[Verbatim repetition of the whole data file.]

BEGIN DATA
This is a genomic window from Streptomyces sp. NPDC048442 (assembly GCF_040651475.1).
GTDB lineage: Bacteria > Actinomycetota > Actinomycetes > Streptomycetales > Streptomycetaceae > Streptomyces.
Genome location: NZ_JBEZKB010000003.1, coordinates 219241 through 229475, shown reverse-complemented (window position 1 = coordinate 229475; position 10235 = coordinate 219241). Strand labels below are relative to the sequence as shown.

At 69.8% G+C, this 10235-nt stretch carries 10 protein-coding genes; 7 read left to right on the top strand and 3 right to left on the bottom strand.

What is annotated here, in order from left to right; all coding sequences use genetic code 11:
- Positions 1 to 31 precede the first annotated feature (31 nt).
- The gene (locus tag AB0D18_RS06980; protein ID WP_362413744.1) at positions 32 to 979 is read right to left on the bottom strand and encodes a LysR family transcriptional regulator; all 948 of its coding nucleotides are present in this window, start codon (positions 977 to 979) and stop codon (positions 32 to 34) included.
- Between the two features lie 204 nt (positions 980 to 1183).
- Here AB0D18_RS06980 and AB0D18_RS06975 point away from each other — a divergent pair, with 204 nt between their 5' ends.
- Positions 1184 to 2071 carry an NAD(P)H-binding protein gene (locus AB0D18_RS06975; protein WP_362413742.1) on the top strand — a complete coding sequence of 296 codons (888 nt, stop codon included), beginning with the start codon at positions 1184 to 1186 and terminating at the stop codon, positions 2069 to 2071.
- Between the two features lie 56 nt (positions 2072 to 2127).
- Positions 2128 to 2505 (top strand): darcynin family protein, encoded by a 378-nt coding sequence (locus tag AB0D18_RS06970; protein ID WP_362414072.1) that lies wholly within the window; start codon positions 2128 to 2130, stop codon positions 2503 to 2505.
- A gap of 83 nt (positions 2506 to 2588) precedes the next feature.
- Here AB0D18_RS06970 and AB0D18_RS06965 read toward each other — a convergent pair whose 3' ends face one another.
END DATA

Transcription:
This is a genomic window from Streptomyces sp. NPDC048442 (assembly GCF_040651475.1).
GTDB lineage: Bacteria > Actinomycetota > Actinomycetes > Streptomycetales > Streptomycetaceae > Streptomyces.
Genome location: NZ_JBEZKB010000003.1, coordinates 219241 through 229475, shown reverse-complemented (window position 1 = coordinate 229475; position 10235 = coordinate 219241). Strand labels below are relative to the sequence as shown.

At 69.8% G+C, this 10235-nt stretch carries 10 protein-coding genes; 7 read left to right on the top strand and 3 right to left on the bottom strand.

What is annotated here, in order from left to right; all coding sequences use genetic code 11:
- Positions 1 to 31 precede the first annotated feature (31 nt).
- The gene (locus tag AB0D18_RS06980; protein ID WP_362413744.1) at positions 32 to 979 is read right to left on the bottom strand and encodes a LysR family transcriptional regulator; all 948 of its coding nucleotides are present in this window, start codon (positions 977 to 979) and stop codon (positions 32 to 34) included.
- Between the two features lie 204 nt (positions 980 to 1183).
- Here AB0D18_RS06980 and AB0D18_RS06975 point away from each other — a divergent pair, with 204 nt between their 5' ends.
- Positions 1184 to 2071 carry an NAD(P)H-binding protein gene (locus AB0D18_RS06975; protein WP_362413742.1) on the top strand — a complete coding sequence of 296 codons (888 nt, stop codon included), beginning with the start codon at positions 1184 to 1186 and terminating at the stop codon, positions 2069 to 2071.
- Between the two features lie 56 nt (positions 2072 to 2127).
- Positions 2128 to 2505 (top strand): darcynin family protein, encoded by a 378-nt coding sequence (locus tag AB0D18_RS06970; protein ID WP_362414072.1) that lies wholly within the window; start codon positions 2128 to 2130, stop codon positions 2503 to 2505.
- A gap of 83 nt (positions 2506 to 2588) precedes the next feature.
- Here AB0D18_RS06970 and AB0D18_RS06965 read toward each other — a convergent pair whose 3' ends face one another.